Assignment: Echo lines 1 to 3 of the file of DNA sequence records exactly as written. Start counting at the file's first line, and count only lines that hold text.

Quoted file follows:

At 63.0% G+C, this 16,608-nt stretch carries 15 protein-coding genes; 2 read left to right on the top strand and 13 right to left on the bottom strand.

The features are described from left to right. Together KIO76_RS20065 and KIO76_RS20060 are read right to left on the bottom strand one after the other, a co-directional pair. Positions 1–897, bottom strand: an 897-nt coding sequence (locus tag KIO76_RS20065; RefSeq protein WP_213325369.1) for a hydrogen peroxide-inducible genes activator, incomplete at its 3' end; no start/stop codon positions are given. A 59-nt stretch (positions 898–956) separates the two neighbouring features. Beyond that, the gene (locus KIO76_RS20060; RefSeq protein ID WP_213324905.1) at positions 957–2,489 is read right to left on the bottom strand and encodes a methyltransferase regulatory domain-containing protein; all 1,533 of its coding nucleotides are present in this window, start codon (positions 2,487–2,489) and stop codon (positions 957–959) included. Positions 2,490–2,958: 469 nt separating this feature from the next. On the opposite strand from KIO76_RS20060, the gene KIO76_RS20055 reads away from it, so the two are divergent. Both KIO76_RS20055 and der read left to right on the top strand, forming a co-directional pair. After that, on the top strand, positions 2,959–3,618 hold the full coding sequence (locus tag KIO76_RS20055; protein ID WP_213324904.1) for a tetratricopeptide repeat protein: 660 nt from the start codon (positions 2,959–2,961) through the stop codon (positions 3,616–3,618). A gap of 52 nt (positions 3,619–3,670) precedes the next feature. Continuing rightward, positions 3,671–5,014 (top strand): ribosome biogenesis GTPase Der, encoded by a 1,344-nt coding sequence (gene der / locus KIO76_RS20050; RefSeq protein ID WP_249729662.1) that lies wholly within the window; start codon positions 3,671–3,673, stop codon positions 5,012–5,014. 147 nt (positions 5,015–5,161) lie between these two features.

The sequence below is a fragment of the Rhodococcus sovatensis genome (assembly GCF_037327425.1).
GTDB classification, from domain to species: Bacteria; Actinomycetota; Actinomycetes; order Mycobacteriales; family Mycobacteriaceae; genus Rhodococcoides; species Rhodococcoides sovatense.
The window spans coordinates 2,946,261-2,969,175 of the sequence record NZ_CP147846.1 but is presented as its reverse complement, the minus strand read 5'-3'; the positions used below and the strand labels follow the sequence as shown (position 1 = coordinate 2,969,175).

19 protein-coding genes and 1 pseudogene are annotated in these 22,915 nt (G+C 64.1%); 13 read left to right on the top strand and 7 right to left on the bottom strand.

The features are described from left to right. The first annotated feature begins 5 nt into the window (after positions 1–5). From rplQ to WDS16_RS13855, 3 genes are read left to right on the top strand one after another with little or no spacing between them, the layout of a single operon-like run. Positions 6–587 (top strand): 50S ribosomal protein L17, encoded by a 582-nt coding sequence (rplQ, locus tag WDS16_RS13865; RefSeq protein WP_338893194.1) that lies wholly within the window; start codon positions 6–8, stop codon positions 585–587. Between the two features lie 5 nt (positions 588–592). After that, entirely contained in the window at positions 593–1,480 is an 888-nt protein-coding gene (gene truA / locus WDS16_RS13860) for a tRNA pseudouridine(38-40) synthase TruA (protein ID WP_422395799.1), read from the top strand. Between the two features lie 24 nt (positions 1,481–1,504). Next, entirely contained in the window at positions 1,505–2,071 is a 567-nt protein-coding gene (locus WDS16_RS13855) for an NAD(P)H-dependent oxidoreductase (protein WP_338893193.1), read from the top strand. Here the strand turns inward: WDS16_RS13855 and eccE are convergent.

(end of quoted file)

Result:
At 63.0% G+C, this 16,608-nt stretch carries 15 protein-coding genes; 2 read left to right on the top strand and 13 right to left on the bottom strand.

The features are described from left to right. Together KIO76_RS20065 and KIO76_RS20060 are read right to left on the bottom strand one after the other, a co-directional pair. Positions 1–897, bottom strand: an 897-nt coding sequence (locus tag KIO76_RS20065; RefSeq protein WP_213325369.1) for a hydrogen peroxide-inducible genes activator, incomplete at its 3' end; no start/stop codon positions are given. A 59-nt stretch (positions 898–956) separates the two neighbouring features. Beyond that, the gene (locus KIO76_RS20060; RefSeq protein ID WP_213324905.1) at positions 957–2,489 is read right to left on the bottom strand and encodes a methyltransferase regulatory domain-containing protein; all 1,533 of its coding nucleotides are present in this window, start codon (positions 2,487–2,489) and stop codon (positions 957–959) included. Positions 2,490–2,958: 469 nt separating this feature from the next. On the opposite strand from KIO76_RS20060, the gene KIO76_RS20055 reads away from it, so the two are divergent. Both KIO76_RS20055 and der read left to right on the top strand, forming a co-directional pair. After that, on the top strand, positions 2,959–3,618 hold the full coding sequence (locus tag KIO76_RS20055; protein ID WP_213324904.1) for a tetratricopeptide repeat protein: 660 nt from the start codon (positions 2,959–2,961) through the stop codon (positions 3,616–3,618). A gap of 52 nt (positions 3,619–3,670) precedes the next feature. Continuing rightward, positions 3,671–5,014 (top strand): ribosome biogenesis GTPase Der, encoded by a 1,344-nt coding sequence (gene der / locus KIO76_RS20050; RefSeq protein ID WP_249729662.1) that lies wholly within the window; start codon positions 3,671–3,673, stop codon positions 5,012–5,014. 147 nt (positions 5,015–5,161) lie between these two features.

The sequence below is a fragment of the Rhodococcus sovatensis genome (assembly GCF_037327425.1).